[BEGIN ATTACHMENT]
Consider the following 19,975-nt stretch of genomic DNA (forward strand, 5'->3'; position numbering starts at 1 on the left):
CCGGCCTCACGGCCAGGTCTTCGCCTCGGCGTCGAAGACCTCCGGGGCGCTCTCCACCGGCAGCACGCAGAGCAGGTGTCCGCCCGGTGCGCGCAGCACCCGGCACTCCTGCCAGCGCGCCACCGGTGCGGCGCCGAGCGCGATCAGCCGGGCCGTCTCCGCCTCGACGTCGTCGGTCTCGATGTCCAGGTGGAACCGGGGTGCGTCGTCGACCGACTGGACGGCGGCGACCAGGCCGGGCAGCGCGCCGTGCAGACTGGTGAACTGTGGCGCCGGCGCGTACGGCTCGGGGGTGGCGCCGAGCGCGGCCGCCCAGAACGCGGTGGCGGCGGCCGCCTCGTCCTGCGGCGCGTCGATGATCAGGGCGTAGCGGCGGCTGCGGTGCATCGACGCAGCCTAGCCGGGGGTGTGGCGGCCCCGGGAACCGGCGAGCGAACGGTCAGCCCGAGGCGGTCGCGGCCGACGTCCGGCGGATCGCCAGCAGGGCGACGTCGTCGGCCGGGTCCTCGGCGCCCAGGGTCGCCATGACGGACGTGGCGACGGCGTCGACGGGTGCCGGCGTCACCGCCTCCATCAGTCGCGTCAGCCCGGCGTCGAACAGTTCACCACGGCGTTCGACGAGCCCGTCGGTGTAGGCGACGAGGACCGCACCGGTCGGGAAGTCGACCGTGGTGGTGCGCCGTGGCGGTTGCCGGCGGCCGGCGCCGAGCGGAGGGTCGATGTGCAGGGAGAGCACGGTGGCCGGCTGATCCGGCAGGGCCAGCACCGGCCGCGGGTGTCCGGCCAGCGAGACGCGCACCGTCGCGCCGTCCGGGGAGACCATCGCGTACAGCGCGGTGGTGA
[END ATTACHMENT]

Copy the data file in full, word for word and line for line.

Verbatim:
Consider the following 19,975-nt stretch of genomic DNA (forward strand, 5'->3'; position numbering starts at 1 on the left):
CCGGCCTCACGGCCAGGTCTTCGCCTCGGCGTCGAAGACCTCCGGGGCGCTCTCCACCGGCAGCACGCAGAGCAGGTGTCCGCCCGGTGCGCGCAGCACCCGGCACTCCTGCCAGCGCGCCACCGGTGCGGCGCCGAGCGCGATCAGCCGGGCCGTCTCCGCCTCGACGTCGTCGGTCTCGATGTCCAGGTGGAACCGGGGTGCGTCGTCGACCGACTGGACGGCGGCGACCAGGCCGGGCAGCGCGCCGTGCAGACTGGTGAACTGTGGCGCCGGCGCGTACGGCTCGGGGGTGGCGCCGAGCGCGGCCGCCCAGAACGCGGTGGCGGCGGCCGCCTCGTCCTGCGGCGCGTCGATGATCAGGGCGTAGCGGCGGCTGCGGTGCATCGACGCAGCCTAGCCGGGGGTGTGGCGGCCCCGGGAACCGGCGAGCGAACGGTCAGCCCGAGGCGGTCGCGGCCGACGTCCGGCGGATCGCCAGCAGGGCGACGTCGTCGGCCGGGTCCTCGGCGCCCAGGGTCGCCATGACGGACGTGGCGACGGCGTCGACGGGTGCCGGCGTCACCGCCTCCATCAGTCGCGTCAGCCCGGCGTCGAACAGTTCACCACGGCGTTCGACGAGCCCGTCGGTGTAGGCGACGAGGACCGCACCGGTCGGGAAGTCGACCGTGGTGGTGCGCCGTGGCGGTTGCCGGCGGCCGGCGCCGAGCGGAGGGTCGATGTGCAGGGAGAGCACGGTGGCCGGCTGATCCGGCAGGGCCAGCACCGGCCGCGGGTGTCCGGCCAGCGAGACGCGCACCGTCGCGCCGTCCGGGGAGACCATCGCGTACAGCGCGGTGGTGA